We turn now to the Holland Plan, which both appellant supervisors and plaintiffs contend is unconstitutional, although for stunningly different reasons: the supervisors contend it discriminates against whites while plaintiffs make the identical argument as to blacks. We hold the plan constitutional because it neither discriminates against either race nor dilutes its voting strength.
The racial distribution of the entire population under the plan is:
DIST. NO. WHITE % BLACK % TOTAL --------- ------ ---- ------ ---- ------ 1 6,331 75 2,139 25 8,470 2 3,306 39 5,186 61 8,492 3 2,742 33 5,642 67 8,384 4 3,043 36 5,372 64 8,415 5 2,128 25 6,222 75 8,350 ------ ---- ------ ---- ------ 17,550 42 24,561 58 42,111
Thus, in the four districts with black majorities, the extent of the majorities is far greater than under the Kellum Plan. Black voters are therefore far more likely to be able to exercise their franchise in a full and meaningful way.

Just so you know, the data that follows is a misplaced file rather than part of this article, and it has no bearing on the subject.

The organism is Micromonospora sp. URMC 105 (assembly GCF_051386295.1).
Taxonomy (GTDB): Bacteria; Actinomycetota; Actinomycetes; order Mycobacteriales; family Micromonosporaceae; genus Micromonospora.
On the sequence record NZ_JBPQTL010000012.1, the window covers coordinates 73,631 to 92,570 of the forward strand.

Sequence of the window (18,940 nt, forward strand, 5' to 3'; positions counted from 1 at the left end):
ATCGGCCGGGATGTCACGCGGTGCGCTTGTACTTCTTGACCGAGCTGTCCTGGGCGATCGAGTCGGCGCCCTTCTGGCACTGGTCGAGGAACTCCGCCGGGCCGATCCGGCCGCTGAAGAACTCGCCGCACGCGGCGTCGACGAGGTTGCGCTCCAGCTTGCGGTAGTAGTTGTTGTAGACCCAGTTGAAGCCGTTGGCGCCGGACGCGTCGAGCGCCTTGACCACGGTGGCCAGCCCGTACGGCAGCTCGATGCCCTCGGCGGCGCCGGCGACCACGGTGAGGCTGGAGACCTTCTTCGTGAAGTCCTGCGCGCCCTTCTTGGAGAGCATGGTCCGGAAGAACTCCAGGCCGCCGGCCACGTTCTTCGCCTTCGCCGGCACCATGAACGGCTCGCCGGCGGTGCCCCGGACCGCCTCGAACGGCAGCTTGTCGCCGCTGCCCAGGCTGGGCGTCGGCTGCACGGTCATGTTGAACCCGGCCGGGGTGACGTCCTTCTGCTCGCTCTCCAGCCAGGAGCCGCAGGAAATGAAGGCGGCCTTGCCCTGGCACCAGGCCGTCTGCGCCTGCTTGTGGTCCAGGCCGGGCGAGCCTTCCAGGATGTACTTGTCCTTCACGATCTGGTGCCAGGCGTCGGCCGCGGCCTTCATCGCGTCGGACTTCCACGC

The racial distribution of registered voters under the plan is:
DIST. NO. WHITE % BLACK % TOTAL --------- ------ ---- ----- ---- ------ 1 4,170 88 569 12 4,739 2 1,779 49 1,833 51 3,612 3 1,551 42 2,156 58 3,707 4 1,713 50 1,736 50 3,449 5 1,172 34 2,276 66 3,448 ------ ---- ----- ---- ------ 10,385 55 8,570 45 18,955
Plaintiffs argue that such a distribution, leaving blacks with a majority in only three districts, constitutes a dilution of their voting strength. Such a discrepancy between the number of black citizens and black registered voters is only to be expected, however, given the history of discrimination and repression outlined above. The point is, no realignment of districts could eliminate this discrepancy; blacks have simply not registered in numbers commensurate with their population strength. Hopefully, blacks will now and in the future register in numbers approaching their full potential. If they do, the Holland Plan allows them full access to the reigns of government. The racial distribution of the voting age population under the plan is: